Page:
People put so much weight on what the “experts” say – it’s easier to abdicate our own research and critical thinking and rely on others who are supposed to know more than we do. It makes sense to an extent – no one has time to do their own research on every question that comes up, especially complicated issues like science or economics – but blanket trust placed in others, simply because they have a degree or have been published somewhere, can be a dangerous thing.
Case in point: A scientist who blogs under the name “Neuroskeptic” wrote a spoof academic piece and submitted it to nine scientific publications, to see whether any would publish what was clearly and explicitly a farce. He chose a Star Wars theme for his submission, writing under the names “Dr. Lucas McGeorge” and “Dr. Annette Kin,” and focusing on the “midi-chlorians,” fictional entities that live inside cells and give Jedi their powers.
The bulk of the paper was a copy-and-paste of the mitochondria entry from Wikipedia, changed with a simple find/replace to turn mitochondr* into midichlor*. He then added clear Star Wars reference, such as:
- “Beyond supplying cellular energy, midichloria perform functions such as Force sensitivity…”
- “Involved in ATP production is the citric acid cycle, also referred to as the Kyloren cycle after its discoverer”
- “Midi-chlorians are microscopic life-forms that reside in all living cells – without the midi-chlorians, life couldn’t exist, and we’d have no knowledge of the force. Midichlorial disorders often erupt as brain diseases, such as autism.”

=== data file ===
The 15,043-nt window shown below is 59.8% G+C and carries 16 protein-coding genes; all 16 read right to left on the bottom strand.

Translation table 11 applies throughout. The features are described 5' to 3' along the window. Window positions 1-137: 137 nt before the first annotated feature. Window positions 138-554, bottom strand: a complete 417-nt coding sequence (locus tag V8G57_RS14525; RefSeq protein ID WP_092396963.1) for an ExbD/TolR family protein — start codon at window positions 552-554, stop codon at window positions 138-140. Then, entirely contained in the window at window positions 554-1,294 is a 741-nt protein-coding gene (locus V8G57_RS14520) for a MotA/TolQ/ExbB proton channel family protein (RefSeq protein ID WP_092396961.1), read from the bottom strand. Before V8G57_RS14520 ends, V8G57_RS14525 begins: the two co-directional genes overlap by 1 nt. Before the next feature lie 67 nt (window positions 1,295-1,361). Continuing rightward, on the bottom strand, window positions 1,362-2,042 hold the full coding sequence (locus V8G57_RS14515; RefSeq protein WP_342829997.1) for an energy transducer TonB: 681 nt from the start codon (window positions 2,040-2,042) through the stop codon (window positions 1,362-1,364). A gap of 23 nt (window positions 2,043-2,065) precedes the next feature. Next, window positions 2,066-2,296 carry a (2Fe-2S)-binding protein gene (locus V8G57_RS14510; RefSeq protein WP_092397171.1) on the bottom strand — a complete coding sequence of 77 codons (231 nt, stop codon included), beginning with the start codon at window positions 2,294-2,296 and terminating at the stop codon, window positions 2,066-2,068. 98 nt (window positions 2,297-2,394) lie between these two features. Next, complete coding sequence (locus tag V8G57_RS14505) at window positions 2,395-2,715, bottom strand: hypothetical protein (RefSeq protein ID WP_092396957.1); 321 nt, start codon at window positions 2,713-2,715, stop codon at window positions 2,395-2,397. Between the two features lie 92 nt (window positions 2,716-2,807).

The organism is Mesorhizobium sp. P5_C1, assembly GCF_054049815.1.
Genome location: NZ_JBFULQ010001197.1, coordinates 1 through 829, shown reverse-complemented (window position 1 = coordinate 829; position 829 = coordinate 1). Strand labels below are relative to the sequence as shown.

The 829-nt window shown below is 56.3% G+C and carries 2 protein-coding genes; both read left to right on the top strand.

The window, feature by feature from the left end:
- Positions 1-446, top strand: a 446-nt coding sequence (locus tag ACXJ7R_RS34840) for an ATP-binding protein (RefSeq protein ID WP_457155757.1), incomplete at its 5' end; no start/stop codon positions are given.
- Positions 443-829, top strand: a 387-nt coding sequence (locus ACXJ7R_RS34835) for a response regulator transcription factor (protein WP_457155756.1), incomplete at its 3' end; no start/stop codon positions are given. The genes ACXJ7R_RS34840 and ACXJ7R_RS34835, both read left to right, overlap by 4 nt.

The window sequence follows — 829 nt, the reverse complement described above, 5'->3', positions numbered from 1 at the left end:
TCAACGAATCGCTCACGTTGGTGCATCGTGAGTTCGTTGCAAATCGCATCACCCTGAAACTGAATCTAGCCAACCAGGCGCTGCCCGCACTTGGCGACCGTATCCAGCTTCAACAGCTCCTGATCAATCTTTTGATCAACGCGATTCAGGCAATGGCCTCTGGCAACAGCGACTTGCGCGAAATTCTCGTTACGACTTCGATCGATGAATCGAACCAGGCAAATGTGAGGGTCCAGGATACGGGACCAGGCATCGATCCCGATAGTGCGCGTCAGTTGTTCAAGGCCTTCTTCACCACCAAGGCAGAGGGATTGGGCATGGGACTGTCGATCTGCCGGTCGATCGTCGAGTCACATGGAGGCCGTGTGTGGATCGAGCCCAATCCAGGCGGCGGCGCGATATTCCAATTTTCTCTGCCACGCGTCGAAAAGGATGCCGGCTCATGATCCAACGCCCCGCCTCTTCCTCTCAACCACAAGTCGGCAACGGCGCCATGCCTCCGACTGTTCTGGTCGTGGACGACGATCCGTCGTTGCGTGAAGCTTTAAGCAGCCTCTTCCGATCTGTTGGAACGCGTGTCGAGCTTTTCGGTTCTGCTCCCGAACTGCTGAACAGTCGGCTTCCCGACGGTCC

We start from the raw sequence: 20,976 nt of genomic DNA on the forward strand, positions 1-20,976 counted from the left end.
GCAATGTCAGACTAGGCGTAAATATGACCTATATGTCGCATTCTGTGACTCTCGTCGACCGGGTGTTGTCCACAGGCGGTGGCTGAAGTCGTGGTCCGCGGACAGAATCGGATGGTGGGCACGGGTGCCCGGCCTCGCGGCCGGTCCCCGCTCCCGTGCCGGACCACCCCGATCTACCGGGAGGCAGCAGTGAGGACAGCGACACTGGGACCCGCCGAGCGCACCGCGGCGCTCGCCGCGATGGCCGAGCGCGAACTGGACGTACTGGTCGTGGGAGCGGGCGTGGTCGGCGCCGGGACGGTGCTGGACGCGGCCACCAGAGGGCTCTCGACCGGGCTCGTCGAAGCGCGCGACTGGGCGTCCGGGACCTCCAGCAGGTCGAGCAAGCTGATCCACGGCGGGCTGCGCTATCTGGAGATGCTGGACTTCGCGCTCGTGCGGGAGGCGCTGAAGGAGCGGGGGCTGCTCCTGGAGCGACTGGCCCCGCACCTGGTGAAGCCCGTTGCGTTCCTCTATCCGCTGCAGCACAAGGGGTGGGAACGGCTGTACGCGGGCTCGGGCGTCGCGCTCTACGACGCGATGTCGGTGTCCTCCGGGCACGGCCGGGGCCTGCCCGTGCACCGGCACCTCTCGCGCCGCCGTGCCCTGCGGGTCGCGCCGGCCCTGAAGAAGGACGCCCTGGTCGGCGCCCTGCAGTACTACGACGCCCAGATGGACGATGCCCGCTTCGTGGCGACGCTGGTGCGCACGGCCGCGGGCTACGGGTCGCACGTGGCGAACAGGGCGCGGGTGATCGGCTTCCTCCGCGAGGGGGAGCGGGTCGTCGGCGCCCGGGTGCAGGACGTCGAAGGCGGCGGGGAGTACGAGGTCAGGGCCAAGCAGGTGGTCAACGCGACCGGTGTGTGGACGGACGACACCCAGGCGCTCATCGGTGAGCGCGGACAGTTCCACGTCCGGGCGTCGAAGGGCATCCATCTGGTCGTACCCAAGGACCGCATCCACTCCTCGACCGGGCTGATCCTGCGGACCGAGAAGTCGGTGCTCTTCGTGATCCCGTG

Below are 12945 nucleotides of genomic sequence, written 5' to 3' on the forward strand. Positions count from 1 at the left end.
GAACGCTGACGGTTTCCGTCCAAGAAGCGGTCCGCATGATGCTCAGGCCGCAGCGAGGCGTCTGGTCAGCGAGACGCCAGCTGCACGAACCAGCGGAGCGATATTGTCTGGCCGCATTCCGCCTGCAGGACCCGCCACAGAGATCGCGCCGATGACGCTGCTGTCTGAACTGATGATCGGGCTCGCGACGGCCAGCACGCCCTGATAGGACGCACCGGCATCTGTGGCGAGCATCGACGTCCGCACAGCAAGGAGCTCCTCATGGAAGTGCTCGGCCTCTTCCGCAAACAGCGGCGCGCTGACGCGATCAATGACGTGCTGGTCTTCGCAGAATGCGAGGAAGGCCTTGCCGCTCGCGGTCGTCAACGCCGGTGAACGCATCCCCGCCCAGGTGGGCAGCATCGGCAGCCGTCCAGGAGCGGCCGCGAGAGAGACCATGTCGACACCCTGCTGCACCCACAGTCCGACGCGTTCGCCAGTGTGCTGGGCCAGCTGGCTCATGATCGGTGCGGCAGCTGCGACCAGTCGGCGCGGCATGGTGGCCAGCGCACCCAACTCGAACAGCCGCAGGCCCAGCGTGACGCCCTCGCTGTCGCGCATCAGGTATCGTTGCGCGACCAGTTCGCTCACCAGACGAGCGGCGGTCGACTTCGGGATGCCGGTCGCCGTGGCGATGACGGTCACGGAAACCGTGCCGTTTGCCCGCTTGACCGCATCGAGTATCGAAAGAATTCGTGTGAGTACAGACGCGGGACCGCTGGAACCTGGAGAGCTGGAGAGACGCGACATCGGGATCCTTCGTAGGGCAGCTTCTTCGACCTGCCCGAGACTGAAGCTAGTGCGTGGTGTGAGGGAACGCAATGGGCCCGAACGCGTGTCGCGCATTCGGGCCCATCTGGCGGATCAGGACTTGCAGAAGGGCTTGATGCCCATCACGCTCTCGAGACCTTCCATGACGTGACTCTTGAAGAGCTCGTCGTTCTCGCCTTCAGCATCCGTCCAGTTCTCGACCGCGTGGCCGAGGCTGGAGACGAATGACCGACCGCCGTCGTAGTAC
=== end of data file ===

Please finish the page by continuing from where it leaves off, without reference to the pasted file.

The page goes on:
- He inserted dialogue verbatim from one of the movies, including the monologue on the Tragedy of Darth Plagueis the Wise.
He even admitted what he did in the footnotes, stating ““The majority of the text in the current paper was Rogeted from Wikipedia: https://en.wikipedia.org/wiki/Mitochondrion Apologies to the original authors of that page.”
The result? In the author’s own words:
Four journals fell for the sting. The American Journal of Medical and Biological Research (SciEP) accepted the paper, but asked for a $360 fee, which I didn’t pay. Amazingly, three other journals not only accepted but actually published the spoof. Here’s the paper from the International Journal of Molecular Biology: Open Access (MedCrave), Austin Journal of Pharmacology and Therapeutics (Austin) and American Research Journal of Biosciences (ARJ) I hadn’t expected this, as all those journals charge publication fees, but I never paid them a penny.
Finally, I should note that as a bonus, “Dr Lucas McGeorge” was sent an unsolicited invitation to serve on the editorial board of this journal.
This should serve as a cautionary tale to anyone who uncritically quotes, or defers to, an expert simply because they’ve been published somewhere. They could well be legitimate – or they may not. Do your due diligence in any case.